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Should Minimum Portfolio Sizes Be Prescribed for Achieving Sufficiently Well-Diversified Equity Portfolios?

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  • Lawrence Kryzanowski, Shishir Singh

    () (Concordia University, Quebec)

Abstract

This paper uses various (un)conditional metrics to measure the benefits of diversification to determine if a minimum portfolio size should be prescribed to achieve a naively but sufficiently well-diversified portfolio for various investment opportunity sets (un)differentiated by cross-listing status and market capitalization. Based on the population of stocks listed on the Toronto Stock Exchange (TSX) for 1975-2003, the study finds that the minimum portfolio size depends upon the chosen investment opportunity set, the metric(s) used to measure the benefits of diversification, and the criterion chosen to determine when the portfolio is sufficiently well diversified.

Suggested Citation

  • Lawrence Kryzanowski, Shishir Singh, 2010. "Should Minimum Portfolio Sizes Be Prescribed for Achieving Sufficiently Well-Diversified Equity Portfolios?," Frontiers in Finance and Economics, SKEMA Business School, vol. 7(2), pages 1-37, October.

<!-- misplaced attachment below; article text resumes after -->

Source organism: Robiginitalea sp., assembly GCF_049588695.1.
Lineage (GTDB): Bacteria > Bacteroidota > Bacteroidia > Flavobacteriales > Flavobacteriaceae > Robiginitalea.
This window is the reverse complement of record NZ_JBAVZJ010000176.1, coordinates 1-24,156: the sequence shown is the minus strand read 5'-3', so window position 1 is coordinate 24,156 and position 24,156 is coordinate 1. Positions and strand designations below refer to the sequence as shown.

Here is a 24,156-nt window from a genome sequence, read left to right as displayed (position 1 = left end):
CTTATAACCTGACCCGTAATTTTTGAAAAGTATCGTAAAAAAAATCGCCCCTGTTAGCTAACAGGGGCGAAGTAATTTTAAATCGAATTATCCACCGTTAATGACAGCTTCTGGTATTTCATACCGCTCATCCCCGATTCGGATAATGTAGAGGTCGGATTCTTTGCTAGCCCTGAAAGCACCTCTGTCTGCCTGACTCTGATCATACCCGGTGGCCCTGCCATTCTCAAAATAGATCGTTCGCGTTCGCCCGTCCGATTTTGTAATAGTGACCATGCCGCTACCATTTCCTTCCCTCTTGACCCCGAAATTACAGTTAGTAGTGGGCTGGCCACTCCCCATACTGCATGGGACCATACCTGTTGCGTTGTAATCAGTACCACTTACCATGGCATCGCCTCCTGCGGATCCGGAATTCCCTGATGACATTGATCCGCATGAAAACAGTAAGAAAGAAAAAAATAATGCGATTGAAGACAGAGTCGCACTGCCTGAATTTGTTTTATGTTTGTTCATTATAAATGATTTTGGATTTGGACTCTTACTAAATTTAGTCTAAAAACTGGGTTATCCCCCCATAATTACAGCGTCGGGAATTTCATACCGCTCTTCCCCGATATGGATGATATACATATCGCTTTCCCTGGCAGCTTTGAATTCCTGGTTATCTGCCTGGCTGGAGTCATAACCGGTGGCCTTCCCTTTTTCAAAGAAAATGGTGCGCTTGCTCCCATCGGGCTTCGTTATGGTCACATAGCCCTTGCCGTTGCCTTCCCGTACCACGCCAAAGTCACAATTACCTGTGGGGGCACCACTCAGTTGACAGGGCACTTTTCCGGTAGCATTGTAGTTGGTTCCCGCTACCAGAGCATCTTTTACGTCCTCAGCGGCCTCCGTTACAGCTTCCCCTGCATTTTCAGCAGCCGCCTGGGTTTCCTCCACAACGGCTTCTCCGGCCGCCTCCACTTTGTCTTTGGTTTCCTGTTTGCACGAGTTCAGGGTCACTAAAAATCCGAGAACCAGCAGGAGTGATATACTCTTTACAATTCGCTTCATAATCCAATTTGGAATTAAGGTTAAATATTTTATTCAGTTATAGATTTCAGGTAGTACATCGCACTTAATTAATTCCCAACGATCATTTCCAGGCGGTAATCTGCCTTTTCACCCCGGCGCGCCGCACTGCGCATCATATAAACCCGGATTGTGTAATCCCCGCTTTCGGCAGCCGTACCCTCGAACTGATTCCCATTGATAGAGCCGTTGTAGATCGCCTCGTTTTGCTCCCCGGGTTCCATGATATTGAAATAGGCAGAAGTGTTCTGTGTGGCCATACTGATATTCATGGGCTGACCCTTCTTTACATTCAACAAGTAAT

• Handle: RePEc:ffe:journl:v:7:y:2010:i:2:p:1-37
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    More about this item

    Keywords

    diversification benefits; portfolio size; dispersion; Sharpe and Sortino ratios.;

    JEL classification:

    • G11 - Financial Economics - - General Financial Markets - - - Portfolio Choice; Investment Decisions
    • G23 - Financial Economics - - Financial Institutions and Services - - - Non-bank Financial Institutions; Financial Instruments; Institutional Investors
    • C15 - Mathematical and Quantitative Methods - - Econometric and Statistical Methods and Methodology: General - - - Statistical Simulation Methods: General
    • D81 - Microeconomics - - Information, Knowledge, and Uncertainty - - - Criteria for Decision-Making under Risk and Uncertainty

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